Our bird life has been quite good with large numbers around the boat at all times. We have also had a few nights with a Noddy or two landing on board to spend a few hours clinging precariously to the rails. Then they fall off when we go over a large swell and start the landing process again, which can take some time if the wind is blowing.
Of course, the report would not be complete without mentioning the dolphin that come and keep us entertained for ages as they perform their antics off the bows. They really are quite marvellous creatures but do like human contact. Once the crew leave the deck, the dolphin are off to do some fishing, or whatever dolphin do when they are out in the ocean by themselves.
We are slowly closing on our waypoint just south-west of Barbados, which means that our ship spotting competition will be coming to an end. As the score stands, Louis has 19 ships, Greg has 15 and I have 16. With about two days to go, it will be interesting to see who gets the bottle of Caribbean rum.
As things are going, we should reach the channel between St Vincent and St Lucia sometime on Monday. Then it is about a two day sail up to Sint Maarten, where we have to pick up the boats load-gear before an overnight sail to our destination, Tortola. We should reach Tortola on February 5 or 6, depending on the winds we experience in the Caribbean.
I hope the above has brought you up to date on what is happening on board Moorings A1119. Regards from all aboard - John
You most likely thought "now, what has happened to them". Well, nothing actually. The last week has really been a boring one with nothing really happening on board. I can summarise it in just a few words: No wind, no fish, no ships, lots of humidity, little energy . . . . . . Do I need to continue?
As I type this, things have changed a bit. We have a little wind, enough to sail by. We reached our waypoint off the Brazilian coast yesterday (Friday, January 22) and picked up the breeze, about 15 knots, and have had our twin head-sails up since. We also picked up the current off the coast and have been doing over 7 knots since yesterday morning, without the drone of the diesel. Ah, what bliss!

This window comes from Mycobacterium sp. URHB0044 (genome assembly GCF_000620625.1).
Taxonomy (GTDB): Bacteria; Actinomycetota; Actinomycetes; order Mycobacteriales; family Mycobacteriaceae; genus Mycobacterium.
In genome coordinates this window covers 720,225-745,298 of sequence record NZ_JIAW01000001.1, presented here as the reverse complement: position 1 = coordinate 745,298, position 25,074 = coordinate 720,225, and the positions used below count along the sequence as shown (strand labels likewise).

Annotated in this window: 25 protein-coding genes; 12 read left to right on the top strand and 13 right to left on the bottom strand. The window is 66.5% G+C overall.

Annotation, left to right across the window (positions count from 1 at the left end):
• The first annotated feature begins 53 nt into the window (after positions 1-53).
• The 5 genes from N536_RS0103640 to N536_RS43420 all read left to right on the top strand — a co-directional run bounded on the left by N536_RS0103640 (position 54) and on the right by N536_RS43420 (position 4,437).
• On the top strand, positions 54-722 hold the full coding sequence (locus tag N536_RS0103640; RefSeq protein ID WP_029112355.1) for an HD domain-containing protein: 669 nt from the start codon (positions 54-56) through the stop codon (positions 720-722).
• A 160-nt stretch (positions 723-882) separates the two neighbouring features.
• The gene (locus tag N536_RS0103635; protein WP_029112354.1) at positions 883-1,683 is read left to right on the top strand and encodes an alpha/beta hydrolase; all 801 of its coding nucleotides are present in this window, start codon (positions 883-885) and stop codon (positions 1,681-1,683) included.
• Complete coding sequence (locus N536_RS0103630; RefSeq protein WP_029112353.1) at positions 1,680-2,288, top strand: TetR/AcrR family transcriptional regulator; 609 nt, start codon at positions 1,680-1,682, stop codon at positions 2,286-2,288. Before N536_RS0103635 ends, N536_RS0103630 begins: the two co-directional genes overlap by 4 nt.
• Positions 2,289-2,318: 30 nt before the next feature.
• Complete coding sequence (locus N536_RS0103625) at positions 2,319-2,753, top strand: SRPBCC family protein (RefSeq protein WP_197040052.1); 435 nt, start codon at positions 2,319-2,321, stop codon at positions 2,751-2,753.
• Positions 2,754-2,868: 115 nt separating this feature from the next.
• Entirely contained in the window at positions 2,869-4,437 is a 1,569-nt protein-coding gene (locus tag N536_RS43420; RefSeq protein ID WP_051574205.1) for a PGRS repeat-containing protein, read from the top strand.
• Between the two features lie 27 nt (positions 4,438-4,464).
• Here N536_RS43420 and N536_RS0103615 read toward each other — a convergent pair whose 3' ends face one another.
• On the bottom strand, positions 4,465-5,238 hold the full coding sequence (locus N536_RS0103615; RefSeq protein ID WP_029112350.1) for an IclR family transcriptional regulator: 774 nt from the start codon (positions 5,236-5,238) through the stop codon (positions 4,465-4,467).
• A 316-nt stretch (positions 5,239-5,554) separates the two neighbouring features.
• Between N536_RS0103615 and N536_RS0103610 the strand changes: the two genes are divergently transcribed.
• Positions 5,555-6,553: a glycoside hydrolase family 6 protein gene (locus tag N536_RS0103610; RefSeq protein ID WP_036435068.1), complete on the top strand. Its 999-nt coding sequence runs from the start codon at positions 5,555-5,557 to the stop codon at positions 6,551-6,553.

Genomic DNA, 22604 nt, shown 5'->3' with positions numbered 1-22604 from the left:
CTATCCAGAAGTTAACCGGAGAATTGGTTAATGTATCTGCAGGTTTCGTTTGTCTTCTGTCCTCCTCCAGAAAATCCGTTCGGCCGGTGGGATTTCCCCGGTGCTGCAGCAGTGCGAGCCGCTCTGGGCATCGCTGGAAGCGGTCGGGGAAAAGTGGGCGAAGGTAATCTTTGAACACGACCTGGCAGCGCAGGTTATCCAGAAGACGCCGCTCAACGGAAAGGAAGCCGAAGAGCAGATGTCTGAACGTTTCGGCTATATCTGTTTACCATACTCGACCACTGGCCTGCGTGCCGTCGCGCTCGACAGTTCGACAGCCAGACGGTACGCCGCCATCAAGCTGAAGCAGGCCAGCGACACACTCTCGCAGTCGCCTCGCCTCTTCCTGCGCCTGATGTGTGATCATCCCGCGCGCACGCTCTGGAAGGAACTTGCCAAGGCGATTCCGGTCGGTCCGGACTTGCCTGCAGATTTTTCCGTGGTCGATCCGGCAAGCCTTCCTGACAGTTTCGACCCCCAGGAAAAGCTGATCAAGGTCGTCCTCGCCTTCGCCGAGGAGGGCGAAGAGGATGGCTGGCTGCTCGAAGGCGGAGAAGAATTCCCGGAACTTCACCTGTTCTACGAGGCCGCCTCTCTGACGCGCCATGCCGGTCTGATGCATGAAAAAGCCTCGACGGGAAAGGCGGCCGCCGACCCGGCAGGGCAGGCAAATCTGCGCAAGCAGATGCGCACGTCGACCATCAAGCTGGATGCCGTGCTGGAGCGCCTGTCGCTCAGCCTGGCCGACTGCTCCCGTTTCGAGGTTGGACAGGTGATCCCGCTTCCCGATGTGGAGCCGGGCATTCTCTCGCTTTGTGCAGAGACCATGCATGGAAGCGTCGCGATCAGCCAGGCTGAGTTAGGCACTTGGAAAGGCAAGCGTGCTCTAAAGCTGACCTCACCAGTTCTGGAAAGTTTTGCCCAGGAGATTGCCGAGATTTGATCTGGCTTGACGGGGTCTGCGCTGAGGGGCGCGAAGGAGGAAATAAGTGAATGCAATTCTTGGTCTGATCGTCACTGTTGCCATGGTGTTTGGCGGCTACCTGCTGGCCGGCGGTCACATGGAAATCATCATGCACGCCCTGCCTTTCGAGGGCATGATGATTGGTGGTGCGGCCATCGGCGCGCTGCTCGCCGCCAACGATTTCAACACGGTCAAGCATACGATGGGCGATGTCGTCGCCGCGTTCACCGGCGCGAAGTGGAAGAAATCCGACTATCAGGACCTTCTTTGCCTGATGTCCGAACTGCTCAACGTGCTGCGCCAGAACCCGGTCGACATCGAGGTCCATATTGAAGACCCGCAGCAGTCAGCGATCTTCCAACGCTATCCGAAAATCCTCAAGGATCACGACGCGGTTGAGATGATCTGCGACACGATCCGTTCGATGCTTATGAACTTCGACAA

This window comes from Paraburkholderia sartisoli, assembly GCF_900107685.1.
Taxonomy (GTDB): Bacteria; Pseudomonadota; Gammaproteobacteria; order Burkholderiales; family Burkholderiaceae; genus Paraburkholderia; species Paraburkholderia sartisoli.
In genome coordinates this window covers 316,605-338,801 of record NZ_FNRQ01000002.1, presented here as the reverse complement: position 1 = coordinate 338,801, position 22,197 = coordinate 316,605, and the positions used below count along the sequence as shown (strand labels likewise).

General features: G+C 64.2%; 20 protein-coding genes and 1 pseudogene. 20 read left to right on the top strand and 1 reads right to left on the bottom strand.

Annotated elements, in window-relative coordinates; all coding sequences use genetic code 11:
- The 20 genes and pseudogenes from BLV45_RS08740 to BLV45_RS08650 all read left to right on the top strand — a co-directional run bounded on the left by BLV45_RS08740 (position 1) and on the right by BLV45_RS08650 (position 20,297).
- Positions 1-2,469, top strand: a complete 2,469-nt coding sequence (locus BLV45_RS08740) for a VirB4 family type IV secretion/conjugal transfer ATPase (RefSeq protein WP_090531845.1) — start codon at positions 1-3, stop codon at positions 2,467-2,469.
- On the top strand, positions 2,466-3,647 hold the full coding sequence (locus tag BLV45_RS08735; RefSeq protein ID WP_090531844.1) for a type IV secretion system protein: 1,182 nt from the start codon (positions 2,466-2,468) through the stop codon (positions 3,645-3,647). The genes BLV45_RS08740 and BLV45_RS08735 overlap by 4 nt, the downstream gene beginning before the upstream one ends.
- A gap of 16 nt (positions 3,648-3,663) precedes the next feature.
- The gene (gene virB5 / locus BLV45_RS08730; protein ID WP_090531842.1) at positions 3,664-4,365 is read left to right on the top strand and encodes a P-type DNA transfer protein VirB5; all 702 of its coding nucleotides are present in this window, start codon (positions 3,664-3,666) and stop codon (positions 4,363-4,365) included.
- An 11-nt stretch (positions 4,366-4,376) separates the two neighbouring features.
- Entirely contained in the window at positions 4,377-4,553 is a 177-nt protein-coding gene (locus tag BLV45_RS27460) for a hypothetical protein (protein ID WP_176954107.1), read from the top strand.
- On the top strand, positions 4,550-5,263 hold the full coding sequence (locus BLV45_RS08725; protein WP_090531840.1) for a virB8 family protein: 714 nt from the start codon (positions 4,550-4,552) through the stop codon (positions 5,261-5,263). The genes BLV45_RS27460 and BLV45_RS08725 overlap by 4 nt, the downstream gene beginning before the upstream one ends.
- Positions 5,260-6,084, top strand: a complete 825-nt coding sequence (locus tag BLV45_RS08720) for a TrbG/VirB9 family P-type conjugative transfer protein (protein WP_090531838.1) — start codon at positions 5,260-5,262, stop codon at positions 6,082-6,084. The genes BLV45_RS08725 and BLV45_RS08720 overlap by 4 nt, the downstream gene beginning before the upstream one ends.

Now that we are off the Brazilian coast, we are also close to shipping lanes and we have been seeing plenty ships, ranging in size from fishing boats to super tankers. Our ship spotting competition is in full swing with Louis in the lead with 12 ships, myself second with 8 sightings and Greg tailing along with only 4 sightings. However, all can change very quickly. It is also an incentive to keep those eyes alert as we do not wish to be anywhere close to other vessels.
Our fishing is non-existent. Nothing has taken our lures and in desperation we changed them yesterday to see if we would have any luck. It worked, in a way. We lost a brand new lure and hook within an hour of the change - but still nothing landed! We really need to catch something to supplement our diet. Oh well, something must come along shortly.
As we have been drawing closer to the equator, the heat has remained relatively stable but the humidity has shot up dramatically. We are all suffering from the humidity but are slowly acclimatising ourselves to it. It also makes you drink lots of liquids but saps the energy out of us. Ah, for a nice cold larger!
We should be off our next waypoint, situated off the coast of a city called Fortaleza, by midday. We then turn about 10 degrees to starboard and start a long leg of about 1200 nautical miles to the next waypoint of Suriname before cutting up towards Barbados and then through the channel south of the island of St Lucia, where we enter the Caribbean Sea. The leg also takes us past the Amazon Delta and across the equator.
I will update the blog again during the coming week as we progress up the northern coast of South America. For now, best regards to all from the crew, Joy, Greg, Louis and myself, John.